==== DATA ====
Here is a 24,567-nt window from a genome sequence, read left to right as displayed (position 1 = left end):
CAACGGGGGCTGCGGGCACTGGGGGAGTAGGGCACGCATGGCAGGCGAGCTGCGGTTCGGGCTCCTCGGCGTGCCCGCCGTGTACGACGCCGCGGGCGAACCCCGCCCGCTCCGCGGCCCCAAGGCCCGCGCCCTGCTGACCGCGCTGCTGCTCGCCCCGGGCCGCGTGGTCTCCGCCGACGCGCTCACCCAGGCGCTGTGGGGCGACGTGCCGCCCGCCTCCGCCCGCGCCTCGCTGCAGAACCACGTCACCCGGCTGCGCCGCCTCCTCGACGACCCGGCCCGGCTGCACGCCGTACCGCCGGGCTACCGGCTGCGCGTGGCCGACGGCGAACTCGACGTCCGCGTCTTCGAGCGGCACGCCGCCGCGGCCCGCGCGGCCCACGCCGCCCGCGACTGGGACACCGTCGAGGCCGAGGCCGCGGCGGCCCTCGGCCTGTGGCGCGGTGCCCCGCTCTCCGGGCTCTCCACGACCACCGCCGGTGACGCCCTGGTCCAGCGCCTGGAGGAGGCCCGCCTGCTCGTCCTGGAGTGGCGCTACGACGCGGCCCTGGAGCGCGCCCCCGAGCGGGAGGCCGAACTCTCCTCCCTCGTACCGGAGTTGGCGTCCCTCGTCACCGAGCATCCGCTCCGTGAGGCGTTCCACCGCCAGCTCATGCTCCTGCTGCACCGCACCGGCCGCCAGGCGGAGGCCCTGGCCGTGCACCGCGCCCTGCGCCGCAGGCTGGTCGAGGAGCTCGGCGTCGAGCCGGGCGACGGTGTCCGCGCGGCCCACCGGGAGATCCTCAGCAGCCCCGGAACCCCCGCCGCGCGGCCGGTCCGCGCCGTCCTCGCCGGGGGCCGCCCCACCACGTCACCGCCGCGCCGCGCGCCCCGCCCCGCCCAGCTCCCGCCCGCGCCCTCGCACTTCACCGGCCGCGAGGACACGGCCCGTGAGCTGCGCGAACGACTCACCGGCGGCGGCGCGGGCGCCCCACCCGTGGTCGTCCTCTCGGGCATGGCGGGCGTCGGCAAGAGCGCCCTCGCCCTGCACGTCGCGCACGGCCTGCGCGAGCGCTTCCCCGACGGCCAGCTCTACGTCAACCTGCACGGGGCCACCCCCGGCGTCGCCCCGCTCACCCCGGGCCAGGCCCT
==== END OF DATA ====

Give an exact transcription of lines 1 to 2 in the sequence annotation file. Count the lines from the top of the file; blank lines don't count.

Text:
Here is a 24,567-nt window from a genome sequence, read left to right as displayed (position 1 = left end):
CAACGGGGGCTGCGGGCACTGGGGGAGTAGGGCACGCATGGCAGGCGAGCTGCGGTTCGGGCTCCTCGGCGTGCCCGCCGTGTACGACGCCGCGGGCGAACCCCGCCCGCTCCGCGGCCCCAAGGCCCGCGCCCTGCTGACCGCGCTGCTGCTCGCCCCGGGCCGCGTGGTCTCCGCCGACGCGCTCACCCAGGCGCTGTGGGGCGACGTGCCGCCCGCCTCCGCCCGCGCCTCGCTGCAGAACCACGTCACCCGGCTGCGCCGCCTCCTCGACGACCCGGCCCGGCTGCACGCCGTACCGCCGGGCTACCGGCTGCGCGTGGCCGACGGCGAACTCGACGTCCGCGTCTTCGAGCGGCACGCCGCCGCGGCCCGCGCGGCCCACGCCGCCCGCGACTGGGACACCGTCGAGGCCGAGGCCGCGGCGGCCCTCGGCCTGTGGCGCGGTGCCCCGCTCTCCGGGCTCTCCACGACCACCGCCGGTGACGCCCTGGTCCAGCGCCTGGAGGAGGCCCGCCTGCTCGTCCTGGAGTGGCGCTACGACGCGGCCCTGGAGCGCGCCCCCGAGCGGGAGGCCGAACTCTCCTCCCTCGTACCGGAGTTGGCGTCCCTCGTCACCGAGCATCCGCTCCGTGAGGCGTTCCACCGCCAGCTCATGCTCCTGCTGCACCGCACCGGCCGCCAGGCGGAGGCCCTGGCCGTGCACCGCGCCCTGCGCCGCAGGCTGGTCGAGGAGCTCGGCGTCGAGCCGGGCGACGGTGTCCGCGCGGCCCACCGGGAGATCCTCAGCAGCCCCGGAACCCCCGCCGCGCGGCCGGTCCGCGCCGTCCTCGCCGGGGGCCGCCCCACCACGTCACCGCCGCGCCGCGCGCCCCGCCCCGCCCAGCTCCCGCCCGCGCCCTCGCACTTCACCGGCCGCGAGGACACGGCCCGTGAGCTGCGCGAACGACTCACCGGCGGCGGCGCGGGCGCCCCACCCGTGGTCGTCCTCTCGGGCATGGCGGGCGTCGGCAAGAGCGCCCTCGCCCTGCACGTCGCGCACGGCCTGCGCGAGCGCTTCCCCGACGGCCAGCTCTACGTCAACCTGCACGGGGCCACCCCCGGCGTCGCCCCGCTCACCCCGGGCCAGGCCCT